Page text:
Cranberry extracts have shown in vitro
inhibitory effects in multiple human cancer cell lines (Gutherie et al., 2000
; Fergusan et al., 2004
; Neto et al., 2005
). However, the structural features of proanthocyanidins as related to their cytotoxic activity are poorly defined. Furthermore, the higher sensitivity of oncogenic cell lines relative to non-oncogenic cell lines to PACs is particularly noteworthy and has not been reported. Understanding the mechanisms underlying these observations is essential to ascertain the true therapeutic potential of cranberry PACs. Our interest in the identification of novel therapies from cranberry plant products specifically for human ovarian cancer arises from the potential consumption-linked health benefits to treat or manage this cancer. In the United States, epithelial ovarian cancer (EOC) is the leading cause of death from gynecologic malignancies and the fourth-most-common cause of death due to cancer among women. In 2007, there were an estimated 22 000 new cases and an estimated 15 000 deaths secondary to ovarian cancer (American Cancer Society, 2007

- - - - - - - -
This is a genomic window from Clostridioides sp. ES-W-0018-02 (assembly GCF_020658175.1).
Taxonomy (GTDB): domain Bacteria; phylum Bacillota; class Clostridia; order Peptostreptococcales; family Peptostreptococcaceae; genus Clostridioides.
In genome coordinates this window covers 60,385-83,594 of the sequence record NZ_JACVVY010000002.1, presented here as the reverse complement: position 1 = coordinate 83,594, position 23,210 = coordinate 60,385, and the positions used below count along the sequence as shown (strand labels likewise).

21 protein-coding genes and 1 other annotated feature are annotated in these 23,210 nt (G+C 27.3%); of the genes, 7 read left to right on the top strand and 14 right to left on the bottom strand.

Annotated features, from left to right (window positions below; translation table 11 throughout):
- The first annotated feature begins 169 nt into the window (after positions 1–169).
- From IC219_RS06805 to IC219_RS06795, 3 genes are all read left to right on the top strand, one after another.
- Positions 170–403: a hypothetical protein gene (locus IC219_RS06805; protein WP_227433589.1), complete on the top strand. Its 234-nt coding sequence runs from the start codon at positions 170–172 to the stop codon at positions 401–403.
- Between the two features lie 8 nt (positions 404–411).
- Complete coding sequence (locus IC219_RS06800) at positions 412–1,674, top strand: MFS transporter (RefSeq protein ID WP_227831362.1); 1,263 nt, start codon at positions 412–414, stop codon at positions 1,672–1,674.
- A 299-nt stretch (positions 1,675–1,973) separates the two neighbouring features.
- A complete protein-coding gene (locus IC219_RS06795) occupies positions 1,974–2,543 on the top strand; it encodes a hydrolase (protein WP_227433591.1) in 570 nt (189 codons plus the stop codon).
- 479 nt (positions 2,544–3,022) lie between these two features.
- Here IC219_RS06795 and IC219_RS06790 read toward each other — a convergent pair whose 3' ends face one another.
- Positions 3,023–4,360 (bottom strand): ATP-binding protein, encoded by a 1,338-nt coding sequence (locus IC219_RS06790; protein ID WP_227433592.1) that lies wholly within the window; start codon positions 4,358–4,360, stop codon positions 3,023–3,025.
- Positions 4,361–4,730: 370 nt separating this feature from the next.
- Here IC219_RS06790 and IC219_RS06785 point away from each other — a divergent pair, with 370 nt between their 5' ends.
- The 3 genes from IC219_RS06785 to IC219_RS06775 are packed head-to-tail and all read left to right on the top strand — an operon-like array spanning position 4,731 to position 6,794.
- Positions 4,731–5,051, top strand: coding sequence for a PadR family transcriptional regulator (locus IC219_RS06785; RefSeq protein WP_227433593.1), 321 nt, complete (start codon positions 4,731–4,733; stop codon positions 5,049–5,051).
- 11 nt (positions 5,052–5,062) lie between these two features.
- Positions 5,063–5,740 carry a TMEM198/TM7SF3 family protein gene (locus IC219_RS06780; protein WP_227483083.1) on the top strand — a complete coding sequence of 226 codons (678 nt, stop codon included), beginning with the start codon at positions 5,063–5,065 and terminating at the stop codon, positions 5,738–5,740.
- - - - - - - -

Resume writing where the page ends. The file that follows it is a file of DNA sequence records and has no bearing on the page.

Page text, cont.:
). Progress is being made in treating this devastating cancer but the discovery of new treatments with increased therapeutic activities and decreased dose-related toxicities is needed.